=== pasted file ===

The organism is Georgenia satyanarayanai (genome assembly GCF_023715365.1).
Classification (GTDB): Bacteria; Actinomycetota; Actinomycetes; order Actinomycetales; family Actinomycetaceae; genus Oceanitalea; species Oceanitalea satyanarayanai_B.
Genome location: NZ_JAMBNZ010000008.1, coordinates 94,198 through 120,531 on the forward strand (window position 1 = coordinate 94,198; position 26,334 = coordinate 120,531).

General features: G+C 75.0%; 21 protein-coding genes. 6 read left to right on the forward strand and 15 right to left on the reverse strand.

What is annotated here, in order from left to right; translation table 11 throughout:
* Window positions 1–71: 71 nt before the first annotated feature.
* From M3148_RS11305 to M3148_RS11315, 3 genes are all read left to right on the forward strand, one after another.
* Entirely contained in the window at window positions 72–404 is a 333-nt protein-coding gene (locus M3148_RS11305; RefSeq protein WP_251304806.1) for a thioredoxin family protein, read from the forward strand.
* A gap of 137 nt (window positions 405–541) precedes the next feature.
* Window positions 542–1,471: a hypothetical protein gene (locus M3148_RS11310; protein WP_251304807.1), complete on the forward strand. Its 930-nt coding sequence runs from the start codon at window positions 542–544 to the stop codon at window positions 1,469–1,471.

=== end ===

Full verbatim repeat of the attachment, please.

The organism is Georgenia satyanarayanai (genome assembly GCF_023715365.1).
Classification (GTDB): Bacteria; Actinomycetota; Actinomycetes; order Actinomycetales; family Actinomycetaceae; genus Oceanitalea; species Oceanitalea satyanarayanai_B.
Genome location: NZ_JAMBNZ010000008.1, coordinates 94,198 through 120,531 on the forward strand (window position 1 = coordinate 94,198; position 26,334 = coordinate 120,531).

General features: G+C 75.0%; 21 protein-coding genes. 6 read left to right on the forward strand and 15 right to left on the reverse strand.

What is annotated here, in order from left to right; translation table 11 throughout:
* Window positions 1–71: 71 nt before the first annotated feature.
* From M3148_RS11305 to M3148_RS11315, 3 genes are all read left to right on the forward strand, one after another.
* Entirely contained in the window at window positions 72–404 is a 333-nt protein-coding gene (locus M3148_RS11305; RefSeq protein WP_251304806.1) for a thioredoxin family protein, read from the forward strand.
* A gap of 137 nt (window positions 405–541) precedes the next feature.
* Window positions 542–1,471: a hypothetical protein gene (locus M3148_RS11310; protein WP_251304807.1), complete on the forward strand. Its 930-nt coding sequence runs from the start codon at window positions 542–544 to the stop codon at window positions 1,469–1,471.